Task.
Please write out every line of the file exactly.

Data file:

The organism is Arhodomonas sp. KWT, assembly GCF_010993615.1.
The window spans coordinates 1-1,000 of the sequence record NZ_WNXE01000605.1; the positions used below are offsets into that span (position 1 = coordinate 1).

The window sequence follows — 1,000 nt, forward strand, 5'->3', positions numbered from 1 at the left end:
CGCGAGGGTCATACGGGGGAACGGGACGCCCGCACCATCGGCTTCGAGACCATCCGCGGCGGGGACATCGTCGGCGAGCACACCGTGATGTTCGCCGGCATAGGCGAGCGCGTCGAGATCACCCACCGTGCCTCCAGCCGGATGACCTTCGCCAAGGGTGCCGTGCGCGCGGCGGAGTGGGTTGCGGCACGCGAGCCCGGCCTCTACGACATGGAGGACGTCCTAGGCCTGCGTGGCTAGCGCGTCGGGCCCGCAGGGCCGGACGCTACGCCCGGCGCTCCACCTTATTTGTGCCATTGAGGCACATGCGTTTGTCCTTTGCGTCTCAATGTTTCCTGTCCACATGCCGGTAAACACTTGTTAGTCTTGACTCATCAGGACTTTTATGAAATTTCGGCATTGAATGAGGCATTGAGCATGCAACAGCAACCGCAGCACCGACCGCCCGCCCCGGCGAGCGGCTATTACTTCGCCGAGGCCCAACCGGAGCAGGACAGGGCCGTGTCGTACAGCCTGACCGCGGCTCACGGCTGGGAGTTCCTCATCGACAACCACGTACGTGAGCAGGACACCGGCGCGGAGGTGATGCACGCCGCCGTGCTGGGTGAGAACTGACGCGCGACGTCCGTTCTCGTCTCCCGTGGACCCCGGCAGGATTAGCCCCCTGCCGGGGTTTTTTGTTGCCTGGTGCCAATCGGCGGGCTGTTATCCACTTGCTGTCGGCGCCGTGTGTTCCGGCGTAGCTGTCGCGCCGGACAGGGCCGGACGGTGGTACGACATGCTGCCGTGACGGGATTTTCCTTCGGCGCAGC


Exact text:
The organism is Arhodomonas sp. KWT, assembly GCF_010993615.1.
The window spans coordinates 1-1,000 of the sequence record NZ_WNXE01000605.1; the positions used below are offsets into that span (position 1 = coordinate 1).

The window sequence follows — 1,000 nt, forward strand, 5'->3', positions numbered from 1 at the left end:
CGCGAGGGTCATACGGGGGAACGGGACGCCCGCACCATCGGCTTCGAGACCATCCGCGGCGGGGACATCGTCGGCGAGCACACCGTGATGTTCGCCGGCATAGGCGAGCGCGTCGAGATCACCCACCGTGCCTCCAGCCGGATGACCTTCGCCAAGGGTGCCGTGCGCGCGGCGGAGTGGGTTGCGGCACGCGAGCCCGGCCTCTACGACATGGAGGACGTCCTAGGCCTGCGTGGCTAGCGCGTCGGGCCCGCAGGGCCGGACGCTACGCCCGGCGCTCCACCTTATTTGTGCCATTGAGGCACATGCGTTTGTCCTTTGCGTCTCAATGTTTCCTGTCCACATGCCGGTAAACACTTGTTAGTCTTGACTCATCAGGACTTTTATGAAATTTCGGCATTGAATGAGGCATTGAGCATGCAACAGCAACCGCAGCACCGACCGCCCGCCCCGGCGAGCGGCTATTACTTCGCCGAGGCCCAACCGGAGCAGGACAGGGCCGTGTCGTACAGCCTGACCGCGGCTCACGGCTGGGAGTTCCTCATCGACAACCACGTACGTGAGCAGGACACCGGCGCGGAGGTGATGCACGCCGCCGTGCTGGGTGAGAACTGACGCGCGACGTCCGTTCTCGTCTCCCGTGGACCCCGGCAGGATTAGCCCCCTGCCGGGGTTTTTTGTTGCCTGGTGCCAATCGGCGGGCTGTTATCCACTTGCTGTCGGCGCCGTGTGTTCCGGCGTAGCTGTCGCGCCGGACAGGGCCGGACGGTGGTACGACATGCTGCCGTGACGGGATTTTCCTTCGGCGCAGC